^ ^ ^


Yes, I agree "actuarially neutral", so determine your needs/desires of what you wish to achieve. Perhaps talk to an experienced agent to get educated on the options and what they do.
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Old 06-13-2021, 07:50 PM   #10
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Thanks, appreciate the input. The payouts being actuarially neutral is a little surprising. Will be following up with an agent.
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Old 06-13-2021, 08:06 PM   #11
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Bob - I have a Talcott, formerly Hartford, annuity also. Don't annuitize as it gives Talcott another opportunity to make money off of you. You don't need the money so just let it grow. Mine requires that payouts begin by age 95 or so. Eventually take the money out over a few years without annuitizing.
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Old 06-14-2021, 07:54 AM   #12
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Thanks, appreciate the input. The payouts being actuarially neutral is a little surprising. Will be following up with an agent.
I'm not sure why it is surprising. Typically the company prices these options with the same return on required capital assumptions so the company doesn't particularly care which option you chose... they make the same return on required capital no matter which option that you chose (other than surrendering when after the surrender period).... or at least that is the way my former mutual company employer did it back in the 1990s but I don't think it has changed.
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Old 06-14-2021, 08:36 AM   #13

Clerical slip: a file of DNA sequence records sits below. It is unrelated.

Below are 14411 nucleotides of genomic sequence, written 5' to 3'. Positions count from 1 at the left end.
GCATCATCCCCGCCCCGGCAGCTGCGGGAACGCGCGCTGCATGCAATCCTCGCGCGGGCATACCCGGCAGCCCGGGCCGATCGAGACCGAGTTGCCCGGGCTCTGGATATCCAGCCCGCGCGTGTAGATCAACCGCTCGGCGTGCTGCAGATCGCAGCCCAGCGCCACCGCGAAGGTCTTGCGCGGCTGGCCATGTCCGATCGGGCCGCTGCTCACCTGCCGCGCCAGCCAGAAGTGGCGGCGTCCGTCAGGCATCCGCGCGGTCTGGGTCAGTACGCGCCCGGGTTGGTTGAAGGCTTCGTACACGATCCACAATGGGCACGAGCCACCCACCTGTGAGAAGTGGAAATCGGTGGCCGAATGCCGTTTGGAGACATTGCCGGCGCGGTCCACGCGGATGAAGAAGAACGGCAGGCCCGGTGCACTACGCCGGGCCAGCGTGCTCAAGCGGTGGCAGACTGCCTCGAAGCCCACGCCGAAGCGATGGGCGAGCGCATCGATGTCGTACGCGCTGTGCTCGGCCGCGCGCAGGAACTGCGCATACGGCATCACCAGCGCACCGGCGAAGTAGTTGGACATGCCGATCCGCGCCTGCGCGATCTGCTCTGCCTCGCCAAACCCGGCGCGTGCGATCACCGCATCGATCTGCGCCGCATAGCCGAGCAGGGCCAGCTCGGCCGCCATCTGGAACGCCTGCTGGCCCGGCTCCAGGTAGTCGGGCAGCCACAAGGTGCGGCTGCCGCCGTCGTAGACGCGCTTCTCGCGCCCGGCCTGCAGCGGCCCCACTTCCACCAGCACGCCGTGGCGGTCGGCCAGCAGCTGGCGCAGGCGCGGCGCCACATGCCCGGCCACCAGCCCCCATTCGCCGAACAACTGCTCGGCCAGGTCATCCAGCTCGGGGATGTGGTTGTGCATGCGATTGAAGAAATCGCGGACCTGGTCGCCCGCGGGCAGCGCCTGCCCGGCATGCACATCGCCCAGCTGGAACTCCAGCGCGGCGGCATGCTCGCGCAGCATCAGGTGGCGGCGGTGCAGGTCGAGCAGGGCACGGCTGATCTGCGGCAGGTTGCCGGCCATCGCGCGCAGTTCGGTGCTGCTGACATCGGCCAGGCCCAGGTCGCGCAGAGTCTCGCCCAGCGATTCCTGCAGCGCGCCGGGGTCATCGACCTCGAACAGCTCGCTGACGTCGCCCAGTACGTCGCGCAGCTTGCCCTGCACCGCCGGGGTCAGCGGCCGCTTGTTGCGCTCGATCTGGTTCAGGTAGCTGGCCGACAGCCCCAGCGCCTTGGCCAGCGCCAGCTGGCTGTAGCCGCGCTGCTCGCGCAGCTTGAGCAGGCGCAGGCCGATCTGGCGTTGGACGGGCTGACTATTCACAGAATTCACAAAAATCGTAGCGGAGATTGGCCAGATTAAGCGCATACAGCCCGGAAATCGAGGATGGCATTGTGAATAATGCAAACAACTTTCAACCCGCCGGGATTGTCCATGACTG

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Eventually take the money out over a few years without annuitizing.
If this is an option, it might be something to consider. They might have designed it to get their profit even with this option, through fees or something, but worth a look. All gains come out first, so every dollar is regular income. Eventually you unbury your original investment basis, and that comes out as non taxable.
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Old 06-14-2021, 09:01 AM   #14
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Re "actuarilly neutral," this is a statistical concept and obviously the way to run an insurance company's P&L.

But an individual is not a statistic. For an individual the choices are IMO not likely to be financially neutral. The individual's predicted lifetime is probably not that same as the statistical predictions. Good health, long-lived family, poor health, etc. are all relevant. Inflation expectations are also relevant, as is total portfolio value. If total portfolio is large relative to the annuity, then making the wrong decision may not be all that risky in terms of impact. At 20% of retirement savings, that is probably the case here. Not that one does not want to optimize every penny, but it is less important than it would be if the annuity were 80% of the stash and there were no pensions.

[rant[] This idea that I am not a statistic is something I often have to remind doctors about. I am a sample of one. I cannot be, for example, 80% dead. When dealing with a sample of one, statistical information may not be totally irrelevant, but it is also not gospel. The devil is in the individual's details. [/rant]
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Old 06-14-2021, 09:51 AM   #15
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If this is an option, it might be something to consider. They might have designed it to get their profit even with this option, through fees or something, but worth a look. All gains come out first, so every dollar is regular income. Eventually you unbury your original investment basis, and that comes out as non taxable.
I have a Talcott, formerly Hartford, Annuity. Mine has such an option.
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Old 06-14-2021, 11:11 AM   #16